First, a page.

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Article
July 10, 1954

CLINICAL ASPECTS OF THE EVALUATION OF ANALGESIC AGENTS

Author Affiliations

New York

From the Department of Medicine, New York Medical College.

JAMA. 1954;155(11):965-968. doi:10.1001/jama.1954.03690290015005
Abstract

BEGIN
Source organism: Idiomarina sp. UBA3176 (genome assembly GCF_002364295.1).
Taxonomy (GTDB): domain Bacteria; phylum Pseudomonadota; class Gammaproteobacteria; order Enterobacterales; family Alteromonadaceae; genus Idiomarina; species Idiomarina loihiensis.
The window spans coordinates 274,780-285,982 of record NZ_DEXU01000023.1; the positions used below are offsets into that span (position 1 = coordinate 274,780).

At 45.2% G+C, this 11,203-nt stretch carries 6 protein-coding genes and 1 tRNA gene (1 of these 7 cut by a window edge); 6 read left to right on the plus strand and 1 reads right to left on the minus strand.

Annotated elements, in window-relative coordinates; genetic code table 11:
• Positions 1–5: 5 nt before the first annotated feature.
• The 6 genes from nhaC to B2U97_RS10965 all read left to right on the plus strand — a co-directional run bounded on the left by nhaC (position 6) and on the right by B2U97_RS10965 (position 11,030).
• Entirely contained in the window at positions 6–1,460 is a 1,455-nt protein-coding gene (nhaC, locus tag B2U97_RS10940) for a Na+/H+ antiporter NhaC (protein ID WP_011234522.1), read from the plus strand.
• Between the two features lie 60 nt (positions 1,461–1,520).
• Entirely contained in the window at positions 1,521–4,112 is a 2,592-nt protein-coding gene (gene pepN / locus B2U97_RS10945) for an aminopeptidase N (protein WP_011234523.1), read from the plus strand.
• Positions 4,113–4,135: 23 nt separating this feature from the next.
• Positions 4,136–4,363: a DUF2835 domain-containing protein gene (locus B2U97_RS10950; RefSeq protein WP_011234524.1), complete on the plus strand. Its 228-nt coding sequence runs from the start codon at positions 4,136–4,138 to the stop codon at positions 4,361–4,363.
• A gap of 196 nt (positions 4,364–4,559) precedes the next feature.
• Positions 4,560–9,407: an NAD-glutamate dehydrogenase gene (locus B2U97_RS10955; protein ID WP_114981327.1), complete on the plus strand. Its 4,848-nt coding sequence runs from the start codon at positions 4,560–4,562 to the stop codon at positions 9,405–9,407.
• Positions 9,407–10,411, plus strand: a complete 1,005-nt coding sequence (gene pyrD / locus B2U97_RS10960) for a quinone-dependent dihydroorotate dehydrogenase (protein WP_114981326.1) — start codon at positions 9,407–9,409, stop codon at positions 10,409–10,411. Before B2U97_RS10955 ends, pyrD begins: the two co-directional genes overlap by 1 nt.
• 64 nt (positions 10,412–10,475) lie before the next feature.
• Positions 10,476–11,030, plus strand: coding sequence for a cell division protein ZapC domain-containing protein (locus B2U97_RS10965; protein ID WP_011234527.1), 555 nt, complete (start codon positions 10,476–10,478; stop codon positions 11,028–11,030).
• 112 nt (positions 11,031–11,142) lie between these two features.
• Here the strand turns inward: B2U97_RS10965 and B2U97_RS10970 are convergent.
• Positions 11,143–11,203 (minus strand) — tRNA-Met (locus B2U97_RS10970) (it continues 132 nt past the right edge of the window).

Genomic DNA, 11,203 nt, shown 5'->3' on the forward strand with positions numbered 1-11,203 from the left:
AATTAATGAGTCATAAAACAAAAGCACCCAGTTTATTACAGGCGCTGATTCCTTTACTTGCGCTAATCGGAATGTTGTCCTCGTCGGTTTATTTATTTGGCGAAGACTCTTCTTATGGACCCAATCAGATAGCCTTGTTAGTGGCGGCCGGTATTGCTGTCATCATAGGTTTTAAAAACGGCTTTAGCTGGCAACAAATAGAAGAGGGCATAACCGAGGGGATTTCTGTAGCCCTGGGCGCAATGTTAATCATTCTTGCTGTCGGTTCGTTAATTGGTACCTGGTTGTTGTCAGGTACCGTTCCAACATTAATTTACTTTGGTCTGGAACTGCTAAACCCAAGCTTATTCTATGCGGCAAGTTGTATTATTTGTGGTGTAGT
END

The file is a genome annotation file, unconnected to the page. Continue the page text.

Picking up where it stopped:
From the clinical point of view the study of analgesia revolves about four factors—the patient, the medicament, the method of testing, and the investigator. Each contributes a significant component to the end result— the effectiveness of a particular drug under investigation. To standardize all factors other than the unknown, the medicament, has been the primary task of all good analgesic studies. Perhaps we have labeled the wrong factor the "unknown." Instead of the drug that is at least a chemical entity with definitive properties, the unknown should be the patient. Any study designed to eliminate or decrease the number of variables inherent in the patient as an experimental subject does not accurately evaluate the medicament for general clinical use. It is possible by such a study to determine, perhaps, the specificity of the medicament for the relief of a particular type of pain or condition, but it cannot be concluded

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